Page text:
Heat president Pat Riley said over the weekend that he's still uncertain if Bosh will be able to rejoin the team in 2016-17 after the forward experienced renewed blood clotting in his left calf last season, ESPN.com reports. "It's a positive environment right now with Chris," Riley said. "I think his doctors and our doctors are constantly, or more so now than ever, communicating. I know what Chris wants. I know he wants to play. And obviously we would be open to that, but this is still a very fluid situation."
Riley said the team expects to gain more clarity on Bosh's situation in the coming months, but it appears there's still no news to report on the matter, as has seemingly been the case since his season ended in February due to the blood clots, which also resulted in an early end to his 2014-15 campaign. If Bosh were cleared to return, the Heat would consider holding him to a restricted schedule and limited workload in order to avoid another recurrence of the clots. The Heat suffered a big blow when Dwyane Wade left for the Bulls in the offseason, and the possibility of Bosh being unavailable for the start of the upcoming season would represent yet another hit to the team's playoff aspirations.
Both the Heat and Bosh have been mum on the forward's recovery from a recurrence of blood clots in his left calf, a condition that has ended both of his last two seasons prematurely. He had previously been taking blood thinners to address the clots, but it's not known if Bosh is still using the medication. There's still some fear from the Heat organization that doctors won't clear Bosh to play again, but his $23 million contract will be guaranteed entering the 2016-17 season regardless of his status. While a potential return could perhaps make Bosh more susceptible to another setback with the blood clots, his on-court production shouldn't suffer if he's able to play. He was in the midst of another excellent season prior to getting shut down shortly before the All-Star break, averaging 19.1 points, 7.4 rebounds, 2.4 assists and 1.5 three-pointers per game while shooting 46.7 percent from the floor in 53 appearances.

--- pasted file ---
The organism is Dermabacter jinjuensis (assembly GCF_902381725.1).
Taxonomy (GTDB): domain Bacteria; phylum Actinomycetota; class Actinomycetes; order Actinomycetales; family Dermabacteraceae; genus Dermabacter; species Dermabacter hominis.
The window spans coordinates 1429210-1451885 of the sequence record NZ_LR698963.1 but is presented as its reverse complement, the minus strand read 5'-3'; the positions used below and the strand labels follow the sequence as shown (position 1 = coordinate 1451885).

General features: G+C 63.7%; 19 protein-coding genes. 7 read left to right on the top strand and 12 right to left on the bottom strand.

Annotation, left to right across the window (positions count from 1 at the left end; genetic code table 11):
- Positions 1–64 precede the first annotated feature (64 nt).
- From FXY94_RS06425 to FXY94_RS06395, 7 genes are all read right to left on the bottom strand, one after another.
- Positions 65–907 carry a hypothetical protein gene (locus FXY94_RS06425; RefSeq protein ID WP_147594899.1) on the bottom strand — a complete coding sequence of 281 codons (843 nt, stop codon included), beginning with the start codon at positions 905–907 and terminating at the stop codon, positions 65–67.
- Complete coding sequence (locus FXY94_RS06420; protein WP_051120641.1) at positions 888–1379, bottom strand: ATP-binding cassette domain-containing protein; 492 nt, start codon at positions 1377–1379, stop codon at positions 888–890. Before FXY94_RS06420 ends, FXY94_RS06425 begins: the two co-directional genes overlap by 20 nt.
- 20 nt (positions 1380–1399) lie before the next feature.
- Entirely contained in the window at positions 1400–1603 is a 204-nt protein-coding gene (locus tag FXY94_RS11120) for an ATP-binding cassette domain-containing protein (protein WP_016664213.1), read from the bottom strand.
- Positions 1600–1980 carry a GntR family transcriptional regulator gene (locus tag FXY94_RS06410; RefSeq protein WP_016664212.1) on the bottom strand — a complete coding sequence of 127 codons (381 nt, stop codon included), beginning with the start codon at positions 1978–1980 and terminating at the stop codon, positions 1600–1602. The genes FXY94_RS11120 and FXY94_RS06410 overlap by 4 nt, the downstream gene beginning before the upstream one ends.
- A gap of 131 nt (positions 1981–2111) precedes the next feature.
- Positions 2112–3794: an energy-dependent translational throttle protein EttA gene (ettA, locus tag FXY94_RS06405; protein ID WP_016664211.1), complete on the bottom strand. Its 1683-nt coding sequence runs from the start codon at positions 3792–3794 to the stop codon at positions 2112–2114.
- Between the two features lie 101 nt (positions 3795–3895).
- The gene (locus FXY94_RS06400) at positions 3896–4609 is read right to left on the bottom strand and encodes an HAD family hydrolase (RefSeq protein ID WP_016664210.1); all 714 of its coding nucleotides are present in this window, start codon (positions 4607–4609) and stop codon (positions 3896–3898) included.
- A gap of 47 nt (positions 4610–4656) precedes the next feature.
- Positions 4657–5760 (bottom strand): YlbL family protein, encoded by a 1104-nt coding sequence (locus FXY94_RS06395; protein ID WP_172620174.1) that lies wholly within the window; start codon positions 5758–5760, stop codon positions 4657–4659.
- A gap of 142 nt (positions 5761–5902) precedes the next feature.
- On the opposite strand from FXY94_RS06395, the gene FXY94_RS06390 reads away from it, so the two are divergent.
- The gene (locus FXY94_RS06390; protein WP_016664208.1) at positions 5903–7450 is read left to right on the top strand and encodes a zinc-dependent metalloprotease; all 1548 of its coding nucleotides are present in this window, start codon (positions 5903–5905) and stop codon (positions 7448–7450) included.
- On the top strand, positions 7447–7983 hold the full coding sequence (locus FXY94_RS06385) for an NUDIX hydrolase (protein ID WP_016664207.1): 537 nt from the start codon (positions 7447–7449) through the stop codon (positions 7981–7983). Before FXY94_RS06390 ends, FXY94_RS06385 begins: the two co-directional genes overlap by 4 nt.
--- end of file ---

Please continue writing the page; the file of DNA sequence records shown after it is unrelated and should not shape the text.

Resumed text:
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Bosh has been sidelined since the All-Star break after he was diagnosed with blood clotting in his left calf, marking the second consecutive time that his season has come to a premature end due to clots. The power forward still wants to keep his career going, but because of the long-term risks his condition prevents, it's uncertain if team doctors will ever clear him to play. Expect Bosh, who is still on blood thinners, to undergo extensive consultations throughout the offseason. Bosh is under contract for three more seasons for a total of $75 million.
Chris Bosh (calf) will officially be out for the remainder of 2016 playoffs, Tim Reynolds of the Associated Press reports.
The Miami Heat released a statement declaring Bosh done for the year Wednesday as he deals with a potentially career-ending blood clots in his left calf. The 32 year-old's designation is no surprise and has been assumed for a while now. He hopes to be back for next season, but there will surely be a lot of argument over Bosh's life-threatening condition before any decision is made regarding the rest of the forward's career.
Chris Bosh (calf) has told his inner circle that he has no plans of retiring and intends to return the floor next season for the Miami Heat , the Miami Herald reports.
Bosh hasn't spoken to the media since he was diagnosed with a recurrence of blood clotting in his left calf over the All-Star break, and the Heat are still labeling him out indefinitely while he recovers from the issue. The 11-time All-Star recently told teammates he wouldn't be able to return during the postseason, but he still plans on traveling with the team periodically, as he attended the Heat's Game 3 loss to the Hornets in Charlotte on Saturday. More information on Bosh's recovery should be made available during the offseason, but with consecutive seasons now coming to an end due to blood clots, there's a chance doctors may not be willing to permit the 32-year-old to play again.
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